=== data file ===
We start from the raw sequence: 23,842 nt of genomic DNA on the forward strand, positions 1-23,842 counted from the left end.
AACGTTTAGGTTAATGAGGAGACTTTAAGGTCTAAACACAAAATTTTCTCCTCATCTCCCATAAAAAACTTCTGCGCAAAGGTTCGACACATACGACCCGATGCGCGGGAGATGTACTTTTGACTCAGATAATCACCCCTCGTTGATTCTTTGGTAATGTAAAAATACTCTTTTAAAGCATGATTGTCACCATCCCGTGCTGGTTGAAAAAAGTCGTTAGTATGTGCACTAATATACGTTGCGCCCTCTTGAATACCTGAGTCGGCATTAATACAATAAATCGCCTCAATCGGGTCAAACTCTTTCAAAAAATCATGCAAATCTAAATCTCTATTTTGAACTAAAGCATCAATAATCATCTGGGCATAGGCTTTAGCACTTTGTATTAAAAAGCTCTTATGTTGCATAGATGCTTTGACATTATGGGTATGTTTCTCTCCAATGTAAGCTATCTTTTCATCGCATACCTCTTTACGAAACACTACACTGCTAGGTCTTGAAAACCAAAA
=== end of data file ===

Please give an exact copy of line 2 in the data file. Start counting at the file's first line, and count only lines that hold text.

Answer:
AACGTTTAGGTTAATGAGGAGACTTTAAGGTCTAAACACAAAATTTTCTCCTCATCTCCCATAAAAAACTTCTGCGCAAAGGTTCGACACATACGACCCGATGCGCGGGAGATGTACTTTTGACTCAGATAATCACCCCTCGTTGATTCTTTGGTAATGTAAAAATACTCTTTTAAAGCATGATTGTCACCATCCCGTGCTGGTTGAAAAAAGTCGTTAGTATGTGCACTAATATACGTTGCGCCCTCTTGAATACCTGAGTCGGCATTAATACAATAAATCGCCTCAATCGGGTCAAACTCTTTCAAAAAATCATGCAAATCTAAATCTCTATTTTGAACTAAAGCATCAATAATCATCTGGGCATAGGCTTTAGCACTTTGTATTAAAAAGCTCTTATGTTGCATAGATGCTTTGACATTATGGGTATGTTTCTCTCCAATGTAAGCTATCTTTTCATCGCATACCTCTTTACGAAACACTACACTGCTAGGTCTTGAAAACCAAAA